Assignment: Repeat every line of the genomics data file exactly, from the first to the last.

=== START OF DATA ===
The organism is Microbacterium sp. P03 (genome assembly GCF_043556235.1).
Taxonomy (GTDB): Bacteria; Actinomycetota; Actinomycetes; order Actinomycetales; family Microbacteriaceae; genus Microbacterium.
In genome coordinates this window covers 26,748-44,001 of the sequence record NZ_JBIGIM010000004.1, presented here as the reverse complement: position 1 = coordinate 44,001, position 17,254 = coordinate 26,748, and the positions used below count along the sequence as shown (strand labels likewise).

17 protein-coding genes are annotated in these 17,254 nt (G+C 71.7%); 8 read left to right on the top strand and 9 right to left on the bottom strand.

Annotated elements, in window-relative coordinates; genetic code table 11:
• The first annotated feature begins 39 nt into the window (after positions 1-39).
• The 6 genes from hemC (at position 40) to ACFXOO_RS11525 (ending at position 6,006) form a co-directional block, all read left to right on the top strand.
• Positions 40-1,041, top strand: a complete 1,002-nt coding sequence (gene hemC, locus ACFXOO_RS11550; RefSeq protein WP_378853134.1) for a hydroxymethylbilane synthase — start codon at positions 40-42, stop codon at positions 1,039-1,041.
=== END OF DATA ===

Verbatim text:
The organism is Microbacterium sp. P03 (genome assembly GCF_043556235.1).
Taxonomy (GTDB): Bacteria; Actinomycetota; Actinomycetes; order Actinomycetales; family Microbacteriaceae; genus Microbacterium.
In genome coordinates this window covers 26,748-44,001 of the sequence record NZ_JBIGIM010000004.1, presented here as the reverse complement: position 1 = coordinate 44,001, position 17,254 = coordinate 26,748, and the positions used below count along the sequence as shown (strand labels likewise).

17 protein-coding genes are annotated in these 17,254 nt (G+C 71.7%); 8 read left to right on the top strand and 9 right to left on the bottom strand.

Annotated elements, in window-relative coordinates; genetic code table 11:
• The first annotated feature begins 39 nt into the window (after positions 1-39).
• The 6 genes from hemC (at position 40) to ACFXOO_RS11525 (ending at position 6,006) form a co-directional block, all read left to right on the top strand.
• Positions 40-1,041, top strand: a complete 1,002-nt coding sequence (gene hemC, locus ACFXOO_RS11550; RefSeq protein WP_378853134.1) for a hydroxymethylbilane synthase — start codon at positions 40-42, stop codon at positions 1,039-1,041.